Friday, July 29, 2016

Italy’s High Speed Trains: Where tomorrow speed into the past

Trenitalia's high speed Frecciarossa set to depart  (wikipedia)
ROME Back in the day, when Rome ruled the world, the expression was that “All roads lead to Rome.” Fast forward to the 21st century and the expression still applies with a little alteration because “All railways lead to Rome as well.”

One of the greatest innovations the cruise industry has given to contemporary travel is the concept of using the ship as your hotel so guests have only to unpack and pack just once. Using that basic idea, savvy, independent travelers are discovering that basing themselves in one or two primary locations and doing day trips rather than opting for the old “if-it’s-Tuesday-it-must-be-Belgium” itineraries is a better way to explore Europe.

Modern high speed rail travel in many countries now allows the flexibility of using a rail pass to visit nearby destinations without the inconvenience of changing hotels every night.
Ferrari inspiration from Italo

Throughout Europe, high speed trains have changed the dynamics of travel unlike any other form of transportation in recent memory. On trips of approximately 3 ½ hours or less, it is faster to go by train than plane and with infinitely less hassle while usually departing and arriving in a city center.

Rome is a perfect example of how Trenitalia and Italo have incorporated high speed rail services into their rail networks that link many of Italy’s most popular destinations.
Sunset in Positano on the Amalfi Coast  (wikipedia)
Trenitalia calls its high speed service Alta Velocita, or AV, with three categories. Frecciarossa (“Red Arrow”), Frecciargente (“Silver Arrow”) and Freciabianco (“White Arrow”). Operating at speeds up to 190 mph, Frecciarossa trains offer Trenitalia’s fastest service.
By contrast, Italo’s high speed trains are slightly faster traveling up to 220 mph.

Regardless of the speed however, it is the time savings that count, with connections between Rome and Florence at approximately 1:15 to 1:25 and similar times between Rome and Naples.

Catch a morning train from Rome to Florence, spend a full day in the city of Michelangelo and return to the Eternal City by early evening for a restful night without changing hotels.

Equally accessible from Rome are Orvieto, the Cinque Terra, Pisa, Milan, Turin, Bologna, Padua and Venice.
Roman ruins at the Baths of Caracalla  (Taylor)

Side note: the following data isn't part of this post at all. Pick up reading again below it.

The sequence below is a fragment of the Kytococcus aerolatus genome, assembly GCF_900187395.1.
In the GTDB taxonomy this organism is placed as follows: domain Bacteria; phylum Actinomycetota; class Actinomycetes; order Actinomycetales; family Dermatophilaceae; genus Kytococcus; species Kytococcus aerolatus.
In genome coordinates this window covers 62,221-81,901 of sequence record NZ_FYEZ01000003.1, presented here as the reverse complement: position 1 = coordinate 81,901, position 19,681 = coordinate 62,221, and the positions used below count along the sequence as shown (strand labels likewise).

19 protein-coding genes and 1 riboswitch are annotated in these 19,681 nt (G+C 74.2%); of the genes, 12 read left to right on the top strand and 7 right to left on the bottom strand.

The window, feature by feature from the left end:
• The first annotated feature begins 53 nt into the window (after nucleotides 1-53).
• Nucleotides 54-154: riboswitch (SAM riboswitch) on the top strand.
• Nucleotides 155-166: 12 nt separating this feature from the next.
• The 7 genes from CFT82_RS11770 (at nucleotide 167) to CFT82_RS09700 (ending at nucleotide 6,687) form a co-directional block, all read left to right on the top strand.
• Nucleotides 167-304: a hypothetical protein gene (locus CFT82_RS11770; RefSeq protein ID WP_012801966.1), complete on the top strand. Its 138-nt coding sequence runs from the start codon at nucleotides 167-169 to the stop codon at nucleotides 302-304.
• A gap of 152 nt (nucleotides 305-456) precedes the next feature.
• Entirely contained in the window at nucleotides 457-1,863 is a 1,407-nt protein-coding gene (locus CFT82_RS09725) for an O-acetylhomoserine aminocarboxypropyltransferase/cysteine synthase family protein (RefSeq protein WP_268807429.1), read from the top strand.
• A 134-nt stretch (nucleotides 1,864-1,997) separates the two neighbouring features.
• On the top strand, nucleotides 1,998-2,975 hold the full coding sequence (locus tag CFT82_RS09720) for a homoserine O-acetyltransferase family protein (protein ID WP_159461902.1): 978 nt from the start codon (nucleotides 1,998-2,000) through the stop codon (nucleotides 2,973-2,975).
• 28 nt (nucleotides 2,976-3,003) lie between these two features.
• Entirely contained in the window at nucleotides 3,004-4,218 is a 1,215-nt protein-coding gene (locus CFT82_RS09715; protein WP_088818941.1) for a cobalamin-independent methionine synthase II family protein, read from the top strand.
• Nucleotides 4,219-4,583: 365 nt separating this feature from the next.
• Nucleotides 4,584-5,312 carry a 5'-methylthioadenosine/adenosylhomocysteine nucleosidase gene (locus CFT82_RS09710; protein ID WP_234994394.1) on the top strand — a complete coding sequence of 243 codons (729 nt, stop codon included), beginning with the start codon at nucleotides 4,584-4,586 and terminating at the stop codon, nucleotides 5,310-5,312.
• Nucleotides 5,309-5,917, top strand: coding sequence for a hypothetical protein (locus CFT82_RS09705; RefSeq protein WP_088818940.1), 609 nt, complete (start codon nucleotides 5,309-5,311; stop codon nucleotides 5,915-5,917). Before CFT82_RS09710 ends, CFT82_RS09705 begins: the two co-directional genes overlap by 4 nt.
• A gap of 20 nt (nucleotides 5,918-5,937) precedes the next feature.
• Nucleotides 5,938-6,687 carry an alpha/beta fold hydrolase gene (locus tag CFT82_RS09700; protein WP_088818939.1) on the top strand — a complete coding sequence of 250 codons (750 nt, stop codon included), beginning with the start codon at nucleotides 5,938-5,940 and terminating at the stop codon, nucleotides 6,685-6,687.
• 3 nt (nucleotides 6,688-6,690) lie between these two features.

Despite the convenience of high speed trains in Italy and other countries in Europe, it does not mean that travelers should not take time to plan wisely when they are designing their itineraries.

Florence and Naples are equally accessible from Rome, but Florence provides considerably better logistical opportunities for sightseeing than using Naples as a gateway to the Amalfi Coast for example. With its serpentine coastline and the need for a rental car or, better yet, a driver, the Amalfi Coast might well be a better choice as a base than a day trip.
Time has a different schedule in the Amalfi Coast  (Taylor)
Rail Europe has several passes which can be incorporated to customize whatever your travel plans may be. The Eurail Italy Pass can be purchased to allow train travel for 3, 4, 5 or 8 days during a one month period depending upon your individual needs.

Italo interior  (wikipedia)

It is important to remember that there are also discounts for travelers under 26 and for small groups of 2 to 5 people if they are traveling together. Up to 2 children from the ages 4-11 can ride free with each adult traveler.

Perhaps the most overlooked aspect of using a rail pass however is the bonuses. Depending on the country, bonuses sometimes include free transportation on ships or ferries, discounts for other transportation services and, as in Switzerland with a Swiss Travel Pass, for example, free admission to nearly 500 museums throughout the country.

Rail passes and high speed trains allow greater independence for adventurous travelers. If it’s raining in Rome, that might be the day to head out to Florence or some other sunny location.
Orvieto's cathedral dominates the surroundings  (wikipedia)
Orvieto is one of the best kept secrets in Italy. Train services to the ancient hilltop city with its fortress-like domain situated atop a massive butte of volcanic rock is one of the most dramatic villages in Europe. Today, the former Etruscan city features quiet tree-lined streets, quaint shops, an impressive cathedral and medieval underground excavations.

The city became a major cultural center in the 13th century when Thomas Aquinas taught there before going to Rome in 1265 to serve as the papal theologian for Pope Clement IV.
Orvieto's streets  (Taylor)

Orvieto is just one example of the freedom and independence that regular and high speed rail services provide to save time, energy and money to turn an ordinary holiday into the memory of a lifetime.

Be it Italy’s Italos or Trenitalia’s trio, the famed French TGVs, Germany’s magnificent ICEs, the Channel Tunnel’s Eurostar, the Big Red Thalys or other fast trains in Sweden and Spain.

Italo departs Rome to new adventures  (wikipedia)
Japan invented “bullet trains” way back in the 1960s. Europe perfected them. Today traveling through Italy and her European sisters is better, and faster, than ever before.